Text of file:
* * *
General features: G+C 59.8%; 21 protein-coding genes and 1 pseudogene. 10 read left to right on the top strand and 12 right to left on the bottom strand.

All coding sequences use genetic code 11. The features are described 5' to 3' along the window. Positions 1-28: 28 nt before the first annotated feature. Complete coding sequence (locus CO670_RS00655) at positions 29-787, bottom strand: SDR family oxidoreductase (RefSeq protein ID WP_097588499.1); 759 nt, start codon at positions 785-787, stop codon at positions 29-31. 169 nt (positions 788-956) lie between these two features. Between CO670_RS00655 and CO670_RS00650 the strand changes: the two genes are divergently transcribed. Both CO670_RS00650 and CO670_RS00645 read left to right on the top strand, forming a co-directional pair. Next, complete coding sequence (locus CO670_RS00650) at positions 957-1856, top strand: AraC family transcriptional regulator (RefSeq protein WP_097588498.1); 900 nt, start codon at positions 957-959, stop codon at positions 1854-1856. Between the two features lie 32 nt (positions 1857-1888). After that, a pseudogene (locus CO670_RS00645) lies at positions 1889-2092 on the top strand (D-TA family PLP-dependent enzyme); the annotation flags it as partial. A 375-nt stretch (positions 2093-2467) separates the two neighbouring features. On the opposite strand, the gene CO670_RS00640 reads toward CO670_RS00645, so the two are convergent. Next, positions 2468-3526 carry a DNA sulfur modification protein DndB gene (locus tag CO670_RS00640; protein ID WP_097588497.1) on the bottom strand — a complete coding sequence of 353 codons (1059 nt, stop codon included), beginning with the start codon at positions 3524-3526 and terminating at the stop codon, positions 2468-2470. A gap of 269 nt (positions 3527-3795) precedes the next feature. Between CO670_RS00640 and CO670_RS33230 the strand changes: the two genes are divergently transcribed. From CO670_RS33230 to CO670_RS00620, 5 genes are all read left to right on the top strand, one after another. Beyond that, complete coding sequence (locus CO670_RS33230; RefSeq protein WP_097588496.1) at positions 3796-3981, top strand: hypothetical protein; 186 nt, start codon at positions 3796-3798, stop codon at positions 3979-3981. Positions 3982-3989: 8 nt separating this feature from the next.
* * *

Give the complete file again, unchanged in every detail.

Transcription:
General features: G+C 59.8%; 21 protein-coding genes and 1 pseudogene. 10 read left to right on the top strand and 12 right to left on the bottom strand.

All coding sequences use genetic code 11. The features are described 5' to 3' along the window. Positions 1-28: 28 nt before the first annotated feature. Complete coding sequence (locus CO670_RS00655) at positions 29-787, bottom strand: SDR family oxidoreductase (RefSeq protein ID WP_097588499.1); 759 nt, start codon at positions 785-787, stop codon at positions 29-31. 169 nt (positions 788-956) lie between these two features. Between CO670_RS00655 and CO670_RS00650 the strand changes: the two genes are divergently transcribed. Both CO670_RS00650 and CO670_RS00645 read left to right on the top strand, forming a co-directional pair. Next, complete coding sequence (locus CO670_RS00650) at positions 957-1856, top strand: AraC family transcriptional regulator (RefSeq protein WP_097588498.1); 900 nt, start codon at positions 957-959, stop codon at positions 1854-1856. Between the two features lie 32 nt (positions 1857-1888). After that, a pseudogene (locus CO670_RS00645) lies at positions 1889-2092 on the top strand (D-TA family PLP-dependent enzyme); the annotation flags it as partial. A 375-nt stretch (positions 2093-2467) separates the two neighbouring features. On the opposite strand, the gene CO670_RS00640 reads toward CO670_RS00645, so the two are convergent. Next, positions 2468-3526 carry a DNA sulfur modification protein DndB gene (locus tag CO670_RS00640; protein ID WP_097588497.1) on the bottom strand — a complete coding sequence of 353 codons (1059 nt, stop codon included), beginning with the start codon at positions 3524-3526 and terminating at the stop codon, positions 2468-2470. A gap of 269 nt (positions 3527-3795) precedes the next feature. Between CO670_RS00640 and CO670_RS33230 the strand changes: the two genes are divergently transcribed. From CO670_RS33230 to CO670_RS00620, 5 genes are all read left to right on the top strand, one after another. Beyond that, complete coding sequence (locus CO670_RS33230; RefSeq protein WP_097588496.1) at positions 3796-3981, top strand: hypothetical protein; 186 nt, start codon at positions 3796-3798, stop codon at positions 3979-3981. Positions 3982-3989: 8 nt separating this feature from the next.